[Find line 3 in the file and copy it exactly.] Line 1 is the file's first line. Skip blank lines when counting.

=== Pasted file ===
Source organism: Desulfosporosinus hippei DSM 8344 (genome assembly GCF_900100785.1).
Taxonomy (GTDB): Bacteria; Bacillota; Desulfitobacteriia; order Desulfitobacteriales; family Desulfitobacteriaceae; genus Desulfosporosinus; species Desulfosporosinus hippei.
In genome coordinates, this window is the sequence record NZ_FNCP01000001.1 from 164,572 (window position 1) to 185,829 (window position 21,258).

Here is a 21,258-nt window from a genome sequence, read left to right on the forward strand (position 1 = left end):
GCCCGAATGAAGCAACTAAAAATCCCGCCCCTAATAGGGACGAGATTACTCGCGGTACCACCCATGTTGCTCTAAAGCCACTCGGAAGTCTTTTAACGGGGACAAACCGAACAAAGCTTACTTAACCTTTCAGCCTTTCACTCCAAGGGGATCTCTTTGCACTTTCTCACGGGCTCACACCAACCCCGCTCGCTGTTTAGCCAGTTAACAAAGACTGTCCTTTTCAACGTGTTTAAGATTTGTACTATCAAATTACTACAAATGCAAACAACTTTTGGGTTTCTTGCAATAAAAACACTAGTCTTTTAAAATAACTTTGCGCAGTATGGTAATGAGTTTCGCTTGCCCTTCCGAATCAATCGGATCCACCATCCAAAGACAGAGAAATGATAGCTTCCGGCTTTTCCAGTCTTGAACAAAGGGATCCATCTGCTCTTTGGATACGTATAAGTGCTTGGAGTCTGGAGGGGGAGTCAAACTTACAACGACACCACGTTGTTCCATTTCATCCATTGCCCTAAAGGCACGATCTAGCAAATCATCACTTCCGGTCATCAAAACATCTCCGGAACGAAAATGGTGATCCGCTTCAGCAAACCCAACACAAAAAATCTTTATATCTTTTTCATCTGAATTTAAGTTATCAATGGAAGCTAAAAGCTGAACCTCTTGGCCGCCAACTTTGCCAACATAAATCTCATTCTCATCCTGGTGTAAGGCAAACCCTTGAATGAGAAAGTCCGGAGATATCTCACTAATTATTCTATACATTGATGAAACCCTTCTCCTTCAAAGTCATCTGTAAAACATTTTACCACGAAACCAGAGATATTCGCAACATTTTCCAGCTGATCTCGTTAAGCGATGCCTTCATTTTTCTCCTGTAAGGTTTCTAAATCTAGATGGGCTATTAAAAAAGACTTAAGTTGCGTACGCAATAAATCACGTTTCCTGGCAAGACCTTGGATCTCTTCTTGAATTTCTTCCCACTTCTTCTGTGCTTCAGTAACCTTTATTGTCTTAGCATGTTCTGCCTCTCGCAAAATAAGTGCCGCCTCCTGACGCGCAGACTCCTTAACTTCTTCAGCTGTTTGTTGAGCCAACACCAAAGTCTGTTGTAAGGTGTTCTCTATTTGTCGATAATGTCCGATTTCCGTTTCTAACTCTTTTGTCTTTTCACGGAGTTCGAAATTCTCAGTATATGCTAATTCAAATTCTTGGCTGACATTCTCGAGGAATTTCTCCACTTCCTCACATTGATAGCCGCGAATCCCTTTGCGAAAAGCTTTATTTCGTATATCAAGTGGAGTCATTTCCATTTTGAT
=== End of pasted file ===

In genome coordinates, this window is the sequence record NZ_FNCP01000001.1 from 164,572 (window position 1) to 185,829 (window position 21,258).